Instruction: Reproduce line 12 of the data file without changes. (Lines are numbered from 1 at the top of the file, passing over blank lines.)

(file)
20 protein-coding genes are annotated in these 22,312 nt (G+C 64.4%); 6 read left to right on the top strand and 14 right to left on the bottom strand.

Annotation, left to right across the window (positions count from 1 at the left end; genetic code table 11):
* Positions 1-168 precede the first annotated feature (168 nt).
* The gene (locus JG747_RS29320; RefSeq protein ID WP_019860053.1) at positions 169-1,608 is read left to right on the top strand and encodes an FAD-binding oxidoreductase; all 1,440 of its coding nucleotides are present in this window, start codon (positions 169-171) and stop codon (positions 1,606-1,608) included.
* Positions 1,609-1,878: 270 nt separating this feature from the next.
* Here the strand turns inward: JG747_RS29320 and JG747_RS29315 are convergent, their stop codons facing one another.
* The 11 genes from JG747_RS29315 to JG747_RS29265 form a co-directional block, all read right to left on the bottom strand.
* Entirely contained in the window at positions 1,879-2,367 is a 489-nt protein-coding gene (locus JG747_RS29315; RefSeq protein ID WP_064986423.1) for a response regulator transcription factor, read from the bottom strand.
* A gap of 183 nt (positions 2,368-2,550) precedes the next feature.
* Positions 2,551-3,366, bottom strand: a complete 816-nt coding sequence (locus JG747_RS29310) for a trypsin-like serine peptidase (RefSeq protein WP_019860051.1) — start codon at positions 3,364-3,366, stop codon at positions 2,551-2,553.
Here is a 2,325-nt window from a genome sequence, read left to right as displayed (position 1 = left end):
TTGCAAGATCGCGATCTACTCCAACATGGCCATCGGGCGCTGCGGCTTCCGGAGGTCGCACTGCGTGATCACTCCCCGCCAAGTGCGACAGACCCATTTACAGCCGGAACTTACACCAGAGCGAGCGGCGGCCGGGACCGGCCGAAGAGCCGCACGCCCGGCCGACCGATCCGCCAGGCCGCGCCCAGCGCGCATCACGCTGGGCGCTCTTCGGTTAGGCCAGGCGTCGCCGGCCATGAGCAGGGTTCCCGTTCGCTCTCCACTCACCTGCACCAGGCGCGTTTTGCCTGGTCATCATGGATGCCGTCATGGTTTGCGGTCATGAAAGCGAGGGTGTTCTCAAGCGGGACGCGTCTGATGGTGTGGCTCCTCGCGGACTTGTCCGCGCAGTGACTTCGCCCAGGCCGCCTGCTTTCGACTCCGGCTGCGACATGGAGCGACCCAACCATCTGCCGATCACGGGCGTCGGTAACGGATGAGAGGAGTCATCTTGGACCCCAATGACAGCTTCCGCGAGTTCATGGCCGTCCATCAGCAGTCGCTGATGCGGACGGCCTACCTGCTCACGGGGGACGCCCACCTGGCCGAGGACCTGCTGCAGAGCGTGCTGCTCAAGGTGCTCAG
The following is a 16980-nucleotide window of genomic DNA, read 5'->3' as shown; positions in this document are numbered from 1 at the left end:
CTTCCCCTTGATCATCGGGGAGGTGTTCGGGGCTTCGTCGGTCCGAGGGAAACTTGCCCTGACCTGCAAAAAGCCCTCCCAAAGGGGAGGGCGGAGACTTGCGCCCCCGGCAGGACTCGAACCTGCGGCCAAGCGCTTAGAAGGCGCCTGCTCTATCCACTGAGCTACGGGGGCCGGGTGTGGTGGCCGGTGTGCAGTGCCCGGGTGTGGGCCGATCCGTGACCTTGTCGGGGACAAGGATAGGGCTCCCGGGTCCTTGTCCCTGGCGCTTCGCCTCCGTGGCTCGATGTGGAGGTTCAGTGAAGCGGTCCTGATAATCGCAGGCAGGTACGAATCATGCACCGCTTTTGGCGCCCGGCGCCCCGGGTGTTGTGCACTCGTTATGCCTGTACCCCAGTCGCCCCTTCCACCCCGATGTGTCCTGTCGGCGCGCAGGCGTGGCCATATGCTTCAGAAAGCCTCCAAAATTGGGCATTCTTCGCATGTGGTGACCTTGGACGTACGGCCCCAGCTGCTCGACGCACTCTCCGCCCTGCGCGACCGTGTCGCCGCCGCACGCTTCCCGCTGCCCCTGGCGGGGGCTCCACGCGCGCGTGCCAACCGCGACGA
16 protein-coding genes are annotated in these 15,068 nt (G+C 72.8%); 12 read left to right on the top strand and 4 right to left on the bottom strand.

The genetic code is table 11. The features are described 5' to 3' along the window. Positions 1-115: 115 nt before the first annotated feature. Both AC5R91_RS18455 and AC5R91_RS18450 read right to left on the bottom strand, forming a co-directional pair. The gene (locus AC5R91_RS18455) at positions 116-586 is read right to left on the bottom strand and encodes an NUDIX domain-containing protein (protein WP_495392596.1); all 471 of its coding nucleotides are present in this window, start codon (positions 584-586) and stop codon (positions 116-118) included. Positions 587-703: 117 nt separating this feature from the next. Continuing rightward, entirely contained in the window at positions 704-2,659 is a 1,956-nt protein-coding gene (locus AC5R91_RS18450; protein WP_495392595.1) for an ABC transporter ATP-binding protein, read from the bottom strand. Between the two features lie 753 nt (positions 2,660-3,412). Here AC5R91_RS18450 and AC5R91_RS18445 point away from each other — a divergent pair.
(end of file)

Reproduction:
TTGCAAGATCGCGATCTACTCCAACATGGCCATCGGGCGCTGCGGCTTCCGGAGGTCGCACTGCGTGATCACTCCCCGCCAAGTGCGACAGACCCATTTACAGCCGGAACTTACACCAGAGCGAGCGGCGGCCGGGACCGGCCGAAGAGCCGCACGCCCGGCCGACCGATCCGCCAGGCCGCGCCCAGCGCGCATCACGCTGGGCGCTCTTCGGTTAGGCCAGGCGTCGCCGGCCATGAGCAGGGTTCCCGTTCGCTCTCCACTCACCTGCACCAGGCGCGTTTTGCCTGGTCATCATGGATGCCGTCATGGTTTGCGGTCATGAAAGCGAGGGTGTTCTCAAGCGGGACGCGTCTGATGGTGTGGCTCCTCGCGGACTTGTCCGCGCAGTGACTTCGCCCAGGCCGCCTGCTTTCGACTCCGGCTGCGACATGGAGCGACCCAACCATCTGCCGATCACGGGCGTCGGTAACGGATGAGAGGAGTCATCTTGGACCCCAATGACAGCTTCCGCGAGTTCATGGCCGTCCATCAGCAGTCGCTGATGCGGACGGCCTACCTGCTCACGGGGGACGCCCACCTGGCCGAGGACCTGCTGCAGAGCGTGCTGCTCAAGGTGCTCAG